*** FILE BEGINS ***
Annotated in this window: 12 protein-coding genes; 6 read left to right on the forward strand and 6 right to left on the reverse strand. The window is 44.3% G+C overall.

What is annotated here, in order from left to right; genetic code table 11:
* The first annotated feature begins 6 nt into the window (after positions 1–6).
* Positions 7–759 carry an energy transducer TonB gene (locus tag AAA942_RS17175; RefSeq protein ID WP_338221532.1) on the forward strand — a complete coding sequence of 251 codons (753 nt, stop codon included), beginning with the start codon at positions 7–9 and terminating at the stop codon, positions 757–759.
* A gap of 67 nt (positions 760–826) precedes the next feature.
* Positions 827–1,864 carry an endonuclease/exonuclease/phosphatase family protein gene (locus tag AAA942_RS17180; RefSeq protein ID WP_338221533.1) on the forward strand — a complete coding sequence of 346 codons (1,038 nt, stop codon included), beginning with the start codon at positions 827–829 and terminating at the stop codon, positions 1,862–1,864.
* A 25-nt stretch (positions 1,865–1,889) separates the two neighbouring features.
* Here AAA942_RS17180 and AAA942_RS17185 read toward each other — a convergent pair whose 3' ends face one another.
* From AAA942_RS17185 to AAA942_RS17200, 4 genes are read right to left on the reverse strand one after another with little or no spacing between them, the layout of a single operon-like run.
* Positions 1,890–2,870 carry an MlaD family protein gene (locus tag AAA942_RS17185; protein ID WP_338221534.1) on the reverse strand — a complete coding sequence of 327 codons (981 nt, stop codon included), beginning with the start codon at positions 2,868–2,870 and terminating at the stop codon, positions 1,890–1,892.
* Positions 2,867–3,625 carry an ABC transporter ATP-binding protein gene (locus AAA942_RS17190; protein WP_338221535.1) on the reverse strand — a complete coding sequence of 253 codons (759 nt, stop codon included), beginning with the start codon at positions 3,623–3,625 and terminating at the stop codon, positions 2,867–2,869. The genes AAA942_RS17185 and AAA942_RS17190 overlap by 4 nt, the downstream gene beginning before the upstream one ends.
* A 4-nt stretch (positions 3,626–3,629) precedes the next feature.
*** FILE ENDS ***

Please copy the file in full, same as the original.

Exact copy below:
Annotated in this window: 12 protein-coding genes; 6 read left to right on the forward strand and 6 right to left on the reverse strand. The window is 44.3% G+C overall.

What is annotated here, in order from left to right; genetic code table 11:
* The first annotated feature begins 6 nt into the window (after positions 1–6).
* Positions 7–759 carry an energy transducer TonB gene (locus tag AAA942_RS17175; RefSeq protein ID WP_338221532.1) on the forward strand — a complete coding sequence of 251 codons (753 nt, stop codon included), beginning with the start codon at positions 7–9 and terminating at the stop codon, positions 757–759.
* A gap of 67 nt (positions 760–826) precedes the next feature.
* Positions 827–1,864 carry an endonuclease/exonuclease/phosphatase family protein gene (locus tag AAA942_RS17180; RefSeq protein ID WP_338221533.1) on the forward strand — a complete coding sequence of 346 codons (1,038 nt, stop codon included), beginning with the start codon at positions 827–829 and terminating at the stop codon, positions 1,862–1,864.
* A 25-nt stretch (positions 1,865–1,889) separates the two neighbouring features.
* Here AAA942_RS17180 and AAA942_RS17185 read toward each other — a convergent pair whose 3' ends face one another.
* From AAA942_RS17185 to AAA942_RS17200, 4 genes are read right to left on the reverse strand one after another with little or no spacing between them, the layout of a single operon-like run.
* Positions 1,890–2,870 carry an MlaD family protein gene (locus tag AAA942_RS17185; protein ID WP_338221534.1) on the reverse strand — a complete coding sequence of 327 codons (981 nt, stop codon included), beginning with the start codon at positions 2,868–2,870 and terminating at the stop codon, positions 1,890–1,892.
* Positions 2,867–3,625 carry an ABC transporter ATP-binding protein gene (locus AAA942_RS17190; protein WP_338221535.1) on the reverse strand — a complete coding sequence of 253 codons (759 nt, stop codon included), beginning with the start codon at positions 3,623–3,625 and terminating at the stop codon, positions 2,867–2,869. The genes AAA942_RS17185 and AAA942_RS17190 overlap by 4 nt, the downstream gene beginning before the upstream one ends.
* A 4-nt stretch (positions 3,626–3,629) precedes the next feature.